Beyond profit: running a business and serving your community


Choosing new running shoes or a new winter coat, doing your weekly food shop, or investing your money?

These might seem like everyday tasks that just get crossed off a to-do list, but this is not always the case. Social and environmental issues matter to people and what was previously just a simple task of making a purchase is now laden with personal values, social consciousness, knowledge of a brand, and what that brand represents.

What difference does that make to you as a business? Well, if social issues matter to people who buy from you or engage with your business, then the stance you take on those issues also matters – whether that is poverty or protection of the environment. In this piece, I’ll look to dissect three key topics that emerged from this year’s South Africa Giving report, released by CAF Southern Africa (CAFSA), and provide an overview of the growing landscape of responsible business.

This is with a view to show how consumer expectations are changing and to enable you to see what you can do to take action on social issues and make an impact on society.

1.) Engaging in civil society matters to your audience: CAF’s research shows that eight in ten people donated money in the past 12 months, and two thirds have taken part in at least one civic activity. And South African youth is a group that particularly stands out– they are clearly politically engaged, socially minded and ready to lead the country to a better future.

Our research also tells us that 47% of people give because they believe we all need to help solve social problems. With this in mind, it is easy to see how companies that take their commitments to communities seriously are on the right footing.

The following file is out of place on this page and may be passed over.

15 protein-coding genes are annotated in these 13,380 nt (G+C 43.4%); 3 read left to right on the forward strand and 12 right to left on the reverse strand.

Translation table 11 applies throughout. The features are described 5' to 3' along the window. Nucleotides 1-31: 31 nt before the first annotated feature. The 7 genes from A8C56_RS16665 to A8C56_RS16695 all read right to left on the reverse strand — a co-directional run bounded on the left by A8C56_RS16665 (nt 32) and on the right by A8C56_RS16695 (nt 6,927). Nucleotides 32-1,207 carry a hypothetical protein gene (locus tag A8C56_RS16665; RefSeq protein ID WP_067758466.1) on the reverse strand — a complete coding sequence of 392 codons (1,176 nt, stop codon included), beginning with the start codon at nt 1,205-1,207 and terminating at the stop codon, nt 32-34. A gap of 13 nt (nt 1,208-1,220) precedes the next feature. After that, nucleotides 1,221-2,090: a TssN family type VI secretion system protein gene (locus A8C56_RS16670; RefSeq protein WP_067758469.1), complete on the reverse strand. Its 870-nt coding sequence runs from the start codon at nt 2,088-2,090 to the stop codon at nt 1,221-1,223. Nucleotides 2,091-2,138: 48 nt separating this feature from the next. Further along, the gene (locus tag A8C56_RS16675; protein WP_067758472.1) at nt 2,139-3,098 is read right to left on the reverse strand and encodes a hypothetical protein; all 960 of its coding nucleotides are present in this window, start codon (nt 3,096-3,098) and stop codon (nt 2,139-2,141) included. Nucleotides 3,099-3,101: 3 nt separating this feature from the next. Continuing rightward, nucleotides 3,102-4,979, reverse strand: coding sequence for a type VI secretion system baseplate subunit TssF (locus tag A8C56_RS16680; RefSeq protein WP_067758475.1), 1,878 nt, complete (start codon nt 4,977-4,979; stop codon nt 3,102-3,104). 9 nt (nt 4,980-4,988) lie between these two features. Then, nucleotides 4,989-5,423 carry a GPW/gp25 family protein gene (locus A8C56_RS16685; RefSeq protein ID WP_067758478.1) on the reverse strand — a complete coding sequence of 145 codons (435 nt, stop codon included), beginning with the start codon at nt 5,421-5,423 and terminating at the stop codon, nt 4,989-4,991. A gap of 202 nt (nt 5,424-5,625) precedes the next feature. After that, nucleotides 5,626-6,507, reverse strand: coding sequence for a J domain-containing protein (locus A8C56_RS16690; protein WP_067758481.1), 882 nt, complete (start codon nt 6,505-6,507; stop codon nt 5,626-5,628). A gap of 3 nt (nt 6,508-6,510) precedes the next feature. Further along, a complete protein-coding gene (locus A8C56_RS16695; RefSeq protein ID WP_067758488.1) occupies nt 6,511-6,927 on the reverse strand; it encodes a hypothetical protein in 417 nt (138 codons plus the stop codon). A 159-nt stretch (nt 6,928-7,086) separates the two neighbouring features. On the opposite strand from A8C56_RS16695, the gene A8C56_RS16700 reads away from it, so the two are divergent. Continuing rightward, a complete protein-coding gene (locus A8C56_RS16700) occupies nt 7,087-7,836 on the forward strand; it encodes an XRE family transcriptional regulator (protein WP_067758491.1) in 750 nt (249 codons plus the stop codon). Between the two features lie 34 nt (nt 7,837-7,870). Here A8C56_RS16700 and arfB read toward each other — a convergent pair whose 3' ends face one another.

2.) Encouraging future giving: Communicating impact matters to people. Nearly half (46%) of people who took part in the research said that they would donate more if they knew how their money would be spent. If you are a business that has signed up to payroll giving and employee volunteering schemes, why not share how that has impacted the civil society sector and communities in need?

If you are in retail and have introduced a loyalty card that contributes to good causes, why not share those results with your consumers? It’s important to give your consumers the sense that they too are having a bigger impact on society by engaging with your business – if you are demonstrating purpose with tangible change that then gets your consumer talking about your brand purpose, it’s a win-win.

3.) Which causes people give to:  Helping the poor is the cause most commonly given to, with over half (55%) of those who donated doing so. Supporting churches or religious organisations and supporting children are the second and third most common causes to donate to, at 50% and 41% of donors respectively. By providing this level of knowledge and detail, CAF’s research can be a basis for the partnerships corporate clients might want to engage in to maintain the loyalty of their consumers and also make a long-term impact on society by tackling and giving to issues that matter most to their clients.